Michel de Montaigne famously argued in “Man is No Better Than the Animals” that humans and non-human animals cannot be dichotomized based on language or reasoning abilities, among other characteristics. This article examines a selection of writing features at play in the text and discusses how successfully they convey Montaigne’s claims. Throughout, I argue that Montaigne presents a superficially convincing case for doubting a categorical distinction between humans and animals on linguistic and rational grounds through the use of rhetorical questions, (...)
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  7. Pragmatic Interpretation and Signaler-Receiver Asymmetries in Animal Communication.Dorit Bar-On & Richard Moore - 2017 - In Kristin Andrews Jacob Beck (ed.), The Routledge Handbook of Philosophy of Animal Minds. Routledge. pp. 291-300.
    Researchers have converged on the idea that a pragmatic understanding of communication can shed important light on the evolution of language. Accordingly, animal communication scientists have been keen to adopt insights from pragmatics research. Some authors couple their appeal to pragmatic aspects of communication with the claim that there are fundamental asymmetries between signalers and receivers in non-human animals. For example, in the case of primate vocal calls, signalers are said to produce signals unintentionally and mindlessly, whereas receivers are thought (...)
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  8. Gricean Communication and Cognitive Development.Richard Moore - 2017 - Philosophical Quarterly 67 (267).
    On standard readings of Grice, Gricean communication requires (a) possession of a concept of belief, (b) the ability to make complex inferences about others’ goal-directed behaviour, and (c) the ability to entertain fourth order meta-representations. To the extent that these abilities are pre-requisites of Gricean communication they are inconsistent with the view that Gricean communication could play a role in their development. In this paper, I argue that a class of ‘minimally Gricean acts’ satisfy the intentional structure described by Grice, (...)
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  9. Common Interest and Signaling Games: A Dynamic Analysis.Manolo Martínez & Peter Godfrey-Smith - 2016 - Philosophy of Science 83 (3):371-392.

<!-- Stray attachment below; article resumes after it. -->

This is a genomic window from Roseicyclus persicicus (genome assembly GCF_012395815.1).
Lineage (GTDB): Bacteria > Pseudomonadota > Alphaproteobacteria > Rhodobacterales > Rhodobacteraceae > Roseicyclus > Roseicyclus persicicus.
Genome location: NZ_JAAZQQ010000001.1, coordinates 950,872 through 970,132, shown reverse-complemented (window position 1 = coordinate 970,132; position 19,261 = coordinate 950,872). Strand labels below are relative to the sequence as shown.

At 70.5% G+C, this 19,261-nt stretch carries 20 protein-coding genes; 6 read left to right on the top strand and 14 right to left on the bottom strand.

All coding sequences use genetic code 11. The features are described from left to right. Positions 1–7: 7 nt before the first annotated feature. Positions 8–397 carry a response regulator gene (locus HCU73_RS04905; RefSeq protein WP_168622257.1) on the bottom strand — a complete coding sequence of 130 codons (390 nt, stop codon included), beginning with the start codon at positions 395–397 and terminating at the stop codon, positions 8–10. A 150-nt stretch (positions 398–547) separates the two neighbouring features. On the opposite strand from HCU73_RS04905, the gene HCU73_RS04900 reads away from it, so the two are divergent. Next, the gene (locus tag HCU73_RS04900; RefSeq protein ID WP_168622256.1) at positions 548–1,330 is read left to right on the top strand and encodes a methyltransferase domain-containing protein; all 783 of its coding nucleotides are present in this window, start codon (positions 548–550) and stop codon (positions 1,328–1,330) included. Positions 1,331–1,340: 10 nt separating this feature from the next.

We present a dynamic model of the evolution of communication in a Lewis signaling game while systematically varying the degree of common interest between sender and receiver. We show that the level of common interest between sender and receiver is strongly predictive of the amount of information transferred between them. We also discuss a set of rare but interesting cases in which common interest is almost entirely absent, yet substantial information transfer persists in a *cheap talk* regime, and offer a (...)
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  10. Production and Comprehension of Gestures Between Orang-Utans (Pongo Pygmaeus) in a Referential Communication Game.Richard Moore, Josep Call & Michael Tomasello - 2015 - PLoS ONE:pone.0129726.
    Orang-utans played a communication game in two studies testing their ability to produce and comprehend requestive pointing. While the ‘communicator’ could see but not obtain hidden food, the ‘donor’ could release the food to the communicator, but could not see its location for herself. They could coordinate successfully if the communicator pointed to the food, and if the donor comprehended his communicative goal and responded pro-socially. In Study 1, one orang-utan pointed regularly and accurately for peers. However, they responded only (...)
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  11. The Animal Mind: An Introduction to the Philosophy of Animal Cognition.Kristin Andrews - 2014 - Routledge.